September 18, 2020

Volume X, Number 262

September 18, 2020

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September 16, 2020

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Will It Still be “In” When It Gets Here? Online Fashion Retailer Agrees to Largest Ever Settlement for Slow Deliveries

On April 21, the FTC announced a record-setting $9.3 million settlement with online retailer Fashion Nova for violating the decades-old Mail Order Rule by failing to meet advertised shipping times and failing to adequately compensate consumers affected by the delays.

In its complaint, the FTC alleged that Fashion Nova often failed to deliver on its “2-Day shipping,” “Fast Shipping” and “Expect Your Items Quick!” promises. The complaint also alleges that Fashion Nova did not take appropriate action when shipments were delayed, issuing gift cards rather than Rule-required refunds to unhappy customers.

The FTC’s Mail Order Rule requires sellers to have a reasonable basis for any shipping time advertisements. Recognizing that there are sometimes delays, the Rule requires a seller to promptly notify customers when the seller will not meet its shipping estimate and to provide the option of a refund. The FTC’s settlement will provide money to aggrieved consumers who received gift cards instead of refunds.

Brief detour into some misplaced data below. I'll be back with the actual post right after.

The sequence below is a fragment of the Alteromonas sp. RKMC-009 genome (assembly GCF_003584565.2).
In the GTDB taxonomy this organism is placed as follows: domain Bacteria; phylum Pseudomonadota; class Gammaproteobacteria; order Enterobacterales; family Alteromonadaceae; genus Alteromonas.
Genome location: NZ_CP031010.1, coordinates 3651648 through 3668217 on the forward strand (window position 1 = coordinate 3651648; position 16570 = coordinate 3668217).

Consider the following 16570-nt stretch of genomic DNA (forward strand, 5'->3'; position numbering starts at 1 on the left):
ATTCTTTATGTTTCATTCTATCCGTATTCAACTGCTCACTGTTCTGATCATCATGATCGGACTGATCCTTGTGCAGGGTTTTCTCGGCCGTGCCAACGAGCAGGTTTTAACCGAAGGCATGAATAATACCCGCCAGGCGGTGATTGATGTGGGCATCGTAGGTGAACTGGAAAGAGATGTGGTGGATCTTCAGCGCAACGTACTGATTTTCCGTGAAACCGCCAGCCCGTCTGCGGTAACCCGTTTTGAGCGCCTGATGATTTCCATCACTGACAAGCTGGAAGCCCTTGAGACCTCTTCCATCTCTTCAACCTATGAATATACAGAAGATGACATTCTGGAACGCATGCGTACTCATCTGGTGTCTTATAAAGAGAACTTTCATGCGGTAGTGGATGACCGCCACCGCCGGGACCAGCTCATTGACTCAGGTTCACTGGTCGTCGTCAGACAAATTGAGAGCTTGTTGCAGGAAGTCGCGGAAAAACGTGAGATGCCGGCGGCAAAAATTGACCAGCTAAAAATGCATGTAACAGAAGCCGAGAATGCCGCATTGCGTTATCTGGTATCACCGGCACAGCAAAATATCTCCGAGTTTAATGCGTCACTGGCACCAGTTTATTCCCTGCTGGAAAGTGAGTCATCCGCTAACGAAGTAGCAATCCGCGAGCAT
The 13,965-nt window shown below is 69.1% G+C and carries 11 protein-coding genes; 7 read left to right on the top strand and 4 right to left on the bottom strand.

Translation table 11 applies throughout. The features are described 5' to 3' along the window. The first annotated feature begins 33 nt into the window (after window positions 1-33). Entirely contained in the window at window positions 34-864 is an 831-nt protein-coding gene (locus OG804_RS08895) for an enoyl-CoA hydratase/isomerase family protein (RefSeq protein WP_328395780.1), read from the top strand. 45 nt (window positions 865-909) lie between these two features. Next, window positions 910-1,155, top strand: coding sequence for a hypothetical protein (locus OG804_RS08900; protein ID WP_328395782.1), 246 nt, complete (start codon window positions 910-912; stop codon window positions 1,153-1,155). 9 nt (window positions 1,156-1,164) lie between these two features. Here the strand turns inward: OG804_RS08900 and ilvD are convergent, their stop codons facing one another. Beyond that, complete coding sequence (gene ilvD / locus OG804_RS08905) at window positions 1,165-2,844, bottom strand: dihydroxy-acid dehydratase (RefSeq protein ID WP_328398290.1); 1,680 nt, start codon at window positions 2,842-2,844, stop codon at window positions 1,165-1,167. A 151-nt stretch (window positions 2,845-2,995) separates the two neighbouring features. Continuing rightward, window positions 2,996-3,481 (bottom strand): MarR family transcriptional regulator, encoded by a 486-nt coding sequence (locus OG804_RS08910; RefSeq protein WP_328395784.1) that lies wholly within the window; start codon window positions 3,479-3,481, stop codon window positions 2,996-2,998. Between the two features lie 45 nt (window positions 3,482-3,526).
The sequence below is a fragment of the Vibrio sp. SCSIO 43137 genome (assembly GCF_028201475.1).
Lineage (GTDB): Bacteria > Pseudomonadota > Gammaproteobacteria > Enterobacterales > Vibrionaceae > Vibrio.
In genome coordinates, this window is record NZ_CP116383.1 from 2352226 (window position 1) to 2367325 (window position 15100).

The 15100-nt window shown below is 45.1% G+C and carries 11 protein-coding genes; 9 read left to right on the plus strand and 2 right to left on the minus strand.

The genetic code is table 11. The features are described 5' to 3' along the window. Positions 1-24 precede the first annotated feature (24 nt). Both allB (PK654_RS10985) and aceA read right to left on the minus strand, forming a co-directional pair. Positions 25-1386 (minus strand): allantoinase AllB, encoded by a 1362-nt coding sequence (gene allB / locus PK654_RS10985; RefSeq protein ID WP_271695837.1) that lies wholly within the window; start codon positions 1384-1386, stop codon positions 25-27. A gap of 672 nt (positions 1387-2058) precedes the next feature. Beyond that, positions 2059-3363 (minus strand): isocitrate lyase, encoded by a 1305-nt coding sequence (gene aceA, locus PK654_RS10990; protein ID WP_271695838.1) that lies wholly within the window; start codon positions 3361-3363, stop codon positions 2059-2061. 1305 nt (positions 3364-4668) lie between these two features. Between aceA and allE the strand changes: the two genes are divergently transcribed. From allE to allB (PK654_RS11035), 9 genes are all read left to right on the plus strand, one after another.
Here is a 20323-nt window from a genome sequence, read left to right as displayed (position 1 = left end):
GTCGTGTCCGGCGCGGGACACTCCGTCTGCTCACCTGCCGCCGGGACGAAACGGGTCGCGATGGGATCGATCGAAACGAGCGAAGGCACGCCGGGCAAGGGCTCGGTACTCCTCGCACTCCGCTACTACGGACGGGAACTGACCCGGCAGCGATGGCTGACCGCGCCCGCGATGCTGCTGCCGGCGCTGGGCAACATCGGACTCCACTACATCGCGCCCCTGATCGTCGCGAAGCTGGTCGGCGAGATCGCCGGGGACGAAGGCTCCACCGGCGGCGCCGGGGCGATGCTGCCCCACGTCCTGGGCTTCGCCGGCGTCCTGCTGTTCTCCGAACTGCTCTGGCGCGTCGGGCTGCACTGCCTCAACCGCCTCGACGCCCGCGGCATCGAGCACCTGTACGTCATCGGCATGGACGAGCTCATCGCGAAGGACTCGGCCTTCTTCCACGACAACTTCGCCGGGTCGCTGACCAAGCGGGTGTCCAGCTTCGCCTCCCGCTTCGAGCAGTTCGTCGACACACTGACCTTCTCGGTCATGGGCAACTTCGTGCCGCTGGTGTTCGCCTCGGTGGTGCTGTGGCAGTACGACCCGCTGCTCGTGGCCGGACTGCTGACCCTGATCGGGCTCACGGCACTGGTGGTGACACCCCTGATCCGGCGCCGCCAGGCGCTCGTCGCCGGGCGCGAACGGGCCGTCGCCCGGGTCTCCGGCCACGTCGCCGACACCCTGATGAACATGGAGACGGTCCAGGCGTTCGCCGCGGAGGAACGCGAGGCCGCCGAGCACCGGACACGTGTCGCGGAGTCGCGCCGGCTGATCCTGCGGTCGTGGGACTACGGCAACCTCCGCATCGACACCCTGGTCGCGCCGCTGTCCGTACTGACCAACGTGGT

The FTC advises that sellers keep in mind the following: First, have a reasonable basis for shipping representations. Retailers do not have to be perfect, but they must have objective reasons for believing that products will arrive as advertised. Second, if a product will not arrive on time, retailers must give customers the option between consenting to the delay or receiving a refund. And third, in the context of the Mail Order Rule, neither gift cards nor store credits are “refunds.”

In light of this substantial settlement, retailers should evaluate their advertising claims and shipping programs to ensure that they do not incur unnecessary liability by failing to comply with the Mail Order Rule.

Co-authored by Paul Mayer

Copyright © 2020, Hunton Andrews Kurth LLP. All Rights Reserved.National Law Review, Volume X, Number 114


About this Author

Phyllis H. Marcus Partner Consumer Products Food Industry Retail Practices

With 17 years of experience at the FTC, Phyllis brings a unique advertising and children’s privacy vantage point to our clients.

Phyllis heads the firm’s advertising counseling practice, and focuses on all aspects of advertising, from the initial development of a claim to its ultimate defense in the marketplace. Phyllis’s practice includes claim creation and substantiation, pre-acquisition due diligence, dissemination in traditional and digital media, and both offensive and defensive competitor challenges. She also counsels clients on the intricacies of compliance with the Children’...